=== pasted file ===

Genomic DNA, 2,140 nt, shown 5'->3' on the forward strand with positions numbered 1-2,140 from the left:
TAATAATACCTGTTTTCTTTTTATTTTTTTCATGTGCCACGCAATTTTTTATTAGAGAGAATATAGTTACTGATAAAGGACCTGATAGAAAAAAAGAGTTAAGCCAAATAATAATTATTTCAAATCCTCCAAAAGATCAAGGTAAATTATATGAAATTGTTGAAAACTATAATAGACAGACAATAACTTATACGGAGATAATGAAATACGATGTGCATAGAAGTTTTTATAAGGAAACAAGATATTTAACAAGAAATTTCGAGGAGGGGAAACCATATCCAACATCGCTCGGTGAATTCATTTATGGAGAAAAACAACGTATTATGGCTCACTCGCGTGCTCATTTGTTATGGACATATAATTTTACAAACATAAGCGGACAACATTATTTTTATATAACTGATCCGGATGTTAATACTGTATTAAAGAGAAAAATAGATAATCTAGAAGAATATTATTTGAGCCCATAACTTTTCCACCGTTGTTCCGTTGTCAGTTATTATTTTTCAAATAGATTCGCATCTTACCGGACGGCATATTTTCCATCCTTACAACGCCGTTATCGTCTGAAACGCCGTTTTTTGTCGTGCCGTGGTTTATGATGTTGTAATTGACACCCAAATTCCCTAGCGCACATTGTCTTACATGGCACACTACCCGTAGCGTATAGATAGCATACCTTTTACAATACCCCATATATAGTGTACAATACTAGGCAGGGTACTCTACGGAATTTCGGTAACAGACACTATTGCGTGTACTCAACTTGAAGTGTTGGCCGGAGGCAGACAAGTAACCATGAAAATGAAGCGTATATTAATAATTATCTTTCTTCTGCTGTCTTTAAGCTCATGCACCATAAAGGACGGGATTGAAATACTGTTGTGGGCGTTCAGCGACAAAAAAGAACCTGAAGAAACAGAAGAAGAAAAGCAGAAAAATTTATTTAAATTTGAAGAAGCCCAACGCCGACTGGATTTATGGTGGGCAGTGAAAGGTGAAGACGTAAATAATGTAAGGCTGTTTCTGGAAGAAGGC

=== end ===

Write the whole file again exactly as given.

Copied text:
Genomic DNA, 2,140 nt, shown 5'->3' on the forward strand with positions numbered 1-2,140 from the left:
TAATAATACCTGTTTTCTTTTTATTTTTTTCATGTGCCACGCAATTTTTTATTAGAGAGAATATAGTTACTGATAAAGGACCTGATAGAAAAAAAGAGTTAAGCCAAATAATAATTATTTCAAATCCTCCAAAAGATCAAGGTAAATTATATGAAATTGTTGAAAACTATAATAGACAGACAATAACTTATACGGAGATAATGAAATACGATGTGCATAGAAGTTTTTATAAGGAAACAAGATATTTAACAAGAAATTTCGAGGAGGGGAAACCATATCCAACATCGCTCGGTGAATTCATTTATGGAGAAAAACAACGTATTATGGCTCACTCGCGTGCTCATTTGTTATGGACATATAATTTTACAAACATAAGCGGACAACATTATTTTTATATAACTGATCCGGATGTTAATACTGTATTAAAGAGAAAAATAGATAATCTAGAAGAATATTATTTGAGCCCATAACTTTTCCACCGTTGTTCCGTTGTCAGTTATTATTTTTCAAATAGATTCGCATCTTACCGGACGGCATATTTTCCATCCTTACAACGCCGTTATCGTCTGAAACGCCGTTTTTTGTCGTGCCGTGGTTTATGATGTTGTAATTGACACCCAAATTCCCTAGCGCACATTGTCTTACATGGCACACTACCCGTAGCGTATAGATAGCATACCTTTTACAATACCCCATATATAGTGTACAATACTAGGCAGGGTACTCTACGGAATTTCGGTAACAGACACTATTGCGTGTACTCAACTTGAAGTGTTGGCCGGAGGCAGACAAGTAACCATGAAAATGAAGCGTATATTAATAATTATCTTTCTTCTGCTGTCTTTAAGCTCATGCACCATAAAGGACGGGATTGAAATACTGTTGTGGGCGTTCAGCGACAAAAAAGAACCTGAAGAAACAGAAGAAGAAAAGCAGAAAAATTTATTTAAATTTGAAGAAGCCCAACGCCGACTGGATTTATGGTGGGCAGTGAAAGGTGAAGACGTAAATAATGTAAGGCTGTTTCTGGAAGAAGGC